Musculoskeletal side effects have included arthralgia (up to 4%), musculoskeletal pain (2.4%), myalgia (up to 1%), and back pain (less than 1%).[Ref]


Respiratory side effects have included nasopharyngitis, respiratory infection (4%), pharyngolaryngeal pain (3.7%), coughing (2%), pharyngitis (2%), rhinitis (2%), dyspnea (less than 1%), and upper respiratory infection (less than 1%). Pleural effusion, pneumonia (with and without eosinophilia), and alveolitis have been reported during postmarketing experience.[Ref]

Nervous system

Nervous system side effects have included headache (8%), insomnia (up to 2.4%), lethargy (less than 1%), and dizziness (less than 1%).[Ref]


Hepatic side effects have included elevated aspartate aminotransferase (less than 1%). Hepatotoxicity, including elevated liver function tests (SGOT/AST, SGPT/ALT, GGT, LDH, alkaline phosphatase, bilirubin), jaundice, cholestatic jaundice, cirrhosis, hepatocellular damage (including liver necrosis and liver failure), and Kawasaki-like syndrome (including hepatic function changes) have been reported during postmarketing experience of products that contain (or are metabolized to) mesalamine; some cases were fatal.[Ref]


Hematologic side effects have included anemia (3.7%), thrombocythemia, and prothrombin changes. A higher incidence of blood dyscrasias (i.e., neutropenia and pancytopenia) has been reported during uncontrolled clinical trials and postmarketing experience in patients 65 years or older receiving mesalamine-containing products.[Ref]


Cardiovascular side effects have included increased blood pressure (less than 1%), increased heart rate (less than 1%), hypertension, palpitations, and bradycardia. Myocarditis, pericarditis, and vasculitis have been reported during postmarketing experience.[Ref]


Renal side effects have included renal failure and interstitial nephritis during postmarketing experience.


Other side effects have included fatigue (up to 2%), fever (2%), cramps (1%), influenza-like disorder (1%), pyrexia (less than 1%), face edema (less than 1%), malaise (less than 1%), pain (less than 1%), and swelling (less than 1%).


Genitourinary side effects have included urinary tract infection (up to 3.7%).


Dermatologic side effects have included erythema nodosum (less than 1%) and rash (less than 1%). Pruritus and alopecia have been reported during postmarketing experience.[Ref]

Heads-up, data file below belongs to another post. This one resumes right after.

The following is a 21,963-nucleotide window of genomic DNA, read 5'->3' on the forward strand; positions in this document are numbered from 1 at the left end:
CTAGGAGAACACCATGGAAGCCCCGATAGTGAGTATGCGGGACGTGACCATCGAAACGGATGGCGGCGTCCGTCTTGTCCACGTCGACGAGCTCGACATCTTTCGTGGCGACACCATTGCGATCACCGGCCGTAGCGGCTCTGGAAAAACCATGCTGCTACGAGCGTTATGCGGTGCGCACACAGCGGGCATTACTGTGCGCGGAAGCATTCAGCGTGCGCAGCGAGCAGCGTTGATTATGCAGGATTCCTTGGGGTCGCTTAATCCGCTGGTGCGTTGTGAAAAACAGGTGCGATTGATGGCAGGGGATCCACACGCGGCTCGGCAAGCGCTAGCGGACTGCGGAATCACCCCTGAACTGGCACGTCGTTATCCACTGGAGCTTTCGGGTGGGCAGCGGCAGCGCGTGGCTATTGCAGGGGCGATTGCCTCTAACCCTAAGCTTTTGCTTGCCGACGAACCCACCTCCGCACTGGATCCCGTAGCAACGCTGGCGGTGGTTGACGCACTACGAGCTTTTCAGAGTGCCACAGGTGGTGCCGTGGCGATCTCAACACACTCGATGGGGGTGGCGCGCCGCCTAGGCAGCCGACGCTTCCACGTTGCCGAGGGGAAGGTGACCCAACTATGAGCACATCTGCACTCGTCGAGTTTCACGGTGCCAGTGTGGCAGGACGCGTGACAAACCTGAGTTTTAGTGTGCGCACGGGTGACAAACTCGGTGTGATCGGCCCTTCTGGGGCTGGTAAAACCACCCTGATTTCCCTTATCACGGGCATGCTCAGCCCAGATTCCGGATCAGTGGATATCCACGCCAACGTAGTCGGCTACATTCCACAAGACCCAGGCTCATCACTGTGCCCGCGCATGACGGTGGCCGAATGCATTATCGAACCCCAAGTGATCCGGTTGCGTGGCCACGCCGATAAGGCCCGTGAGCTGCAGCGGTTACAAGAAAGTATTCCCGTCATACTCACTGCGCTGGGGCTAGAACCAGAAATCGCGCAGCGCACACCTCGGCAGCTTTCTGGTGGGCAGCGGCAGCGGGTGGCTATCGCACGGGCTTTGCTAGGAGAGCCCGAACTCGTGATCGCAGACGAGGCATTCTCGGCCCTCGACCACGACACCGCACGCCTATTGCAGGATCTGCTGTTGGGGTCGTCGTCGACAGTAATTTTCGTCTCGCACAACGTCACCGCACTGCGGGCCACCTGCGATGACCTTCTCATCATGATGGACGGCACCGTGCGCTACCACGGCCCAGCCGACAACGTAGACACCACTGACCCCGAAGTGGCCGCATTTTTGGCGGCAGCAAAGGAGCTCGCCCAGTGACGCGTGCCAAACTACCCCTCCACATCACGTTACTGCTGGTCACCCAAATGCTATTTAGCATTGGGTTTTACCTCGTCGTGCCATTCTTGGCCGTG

1. "Product Information. Colazal (balsalazide)" Salix Pharmaceuticals, Palo Alto, CA.

2. Green JR, Lobo AJ, Holdsworth CD, Leicester RJ, Gibson JA, Kerr GD, Hodgson HJ, Parkins KJ, Taylor MD "Balsalazide is more effective and better tolerated than mesalamine in the treatment of acute ulcerative colitis. The Abacus Investigato Group [see comments." Gastroenterology 114 (1998): 15-22

3. Prakash A, Spencer CM "Balsalazide." Drugs 56 (1998): d83-9;isc. 90

4. Loftus EV, Kane SV, Bjorkman D "Safety of 5-aminosalicylic acid agents in the treatment of ulcerative colitis: a systematic review." Am J Gastroenterol 98(9S) (2003): S249

5. Kounis GN, Kouni SA, Chiladakis JA, Kounis NG "Comment: Mesalamine-Associated Hypersensitivity Myocarditis in Ulcerative Colitis and the Kounis Syndrome (February)." Ann Pharmacother 43 (2009): 393-4

Some side effects of Giazo may not be reported. Always consult your doctor or healthcare specialist for medical advice. You may also report side effects to the FDA.

Disclaimer: Every effort has been made to ensure that the information provided is accurate, up-to-date and complete, but no guarantee is made to that effect. In addition, the drug information contained herein may be time sensitive and should not be utilized as a reference resource beyond the date hereof. This material does not endorse drugs, diagnose patients, or recommend therapy. This information is a reference resource designed as supplement to, and not a substitute for, the expertise, skill , knowledge, and judgement of healthcare practitioners in patient care. The absence of a warning for a given drug or combination thereof in no way should be construed to indicate safety, effectiveness, or appropriateness for any given patient. does not assume any responsibility for any aspect of healthcare administered with the aid of materials provided. The information contained herein is not intended to cover all possible uses, directions, precautions, warnings, drug interactions, allergic reactions, or adverse effects. If you have questions about the substances you are taking, check with your doctor, nurse, or pharmacist.